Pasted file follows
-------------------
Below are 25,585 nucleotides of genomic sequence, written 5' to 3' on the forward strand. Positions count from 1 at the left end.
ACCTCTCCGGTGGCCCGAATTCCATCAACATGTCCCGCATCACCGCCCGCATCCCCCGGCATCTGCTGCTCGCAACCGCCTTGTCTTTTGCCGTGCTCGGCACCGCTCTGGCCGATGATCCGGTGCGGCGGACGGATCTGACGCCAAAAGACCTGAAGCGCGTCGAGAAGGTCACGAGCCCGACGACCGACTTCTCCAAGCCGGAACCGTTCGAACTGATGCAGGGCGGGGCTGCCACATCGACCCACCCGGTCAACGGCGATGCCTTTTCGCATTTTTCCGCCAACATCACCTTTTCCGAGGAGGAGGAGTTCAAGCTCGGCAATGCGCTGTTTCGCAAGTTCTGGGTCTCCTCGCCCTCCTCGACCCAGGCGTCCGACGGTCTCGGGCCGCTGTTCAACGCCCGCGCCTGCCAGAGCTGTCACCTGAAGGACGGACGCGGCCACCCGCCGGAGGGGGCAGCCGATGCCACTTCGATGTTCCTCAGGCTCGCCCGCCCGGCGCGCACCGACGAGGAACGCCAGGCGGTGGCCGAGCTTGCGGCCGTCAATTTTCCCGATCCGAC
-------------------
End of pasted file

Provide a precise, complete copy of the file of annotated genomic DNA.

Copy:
Below are 25,585 nucleotides of genomic sequence, written 5' to 3' on the forward strand. Positions count from 1 at the left end.
ACCTCTCCGGTGGCCCGAATTCCATCAACATGTCCCGCATCACCGCCCGCATCCCCCGGCATCTGCTGCTCGCAACCGCCTTGTCTTTTGCCGTGCTCGGCACCGCTCTGGCCGATGATCCGGTGCGGCGGACGGATCTGACGCCAAAAGACCTGAAGCGCGTCGAGAAGGTCACGAGCCCGACGACCGACTTCTCCAAGCCGGAACCGTTCGAACTGATGCAGGGCGGGGCTGCCACATCGACCCACCCGGTCAACGGCGATGCCTTTTCGCATTTTTCCGCCAACATCACCTTTTCCGAGGAGGAGGAGTTCAAGCTCGGCAATGCGCTGTTTCGCAAGTTCTGGGTCTCCTCGCCCTCCTCGACCCAGGCGTCCGACGGTCTCGGGCCGCTGTTCAACGCCCGCGCCTGCCAGAGCTGTCACCTGAAGGACGGACGCGGCCACCCGCCGGAGGGGGCAGCCGATGCCACTTCGATGTTCCTCAGGCTCGCCCGCCCGGCGCGCACCGACGAGGAACGCCAGGCGGTGGCCGAGCTTGCGGCCGTCAATTTTCCCGATCCGAC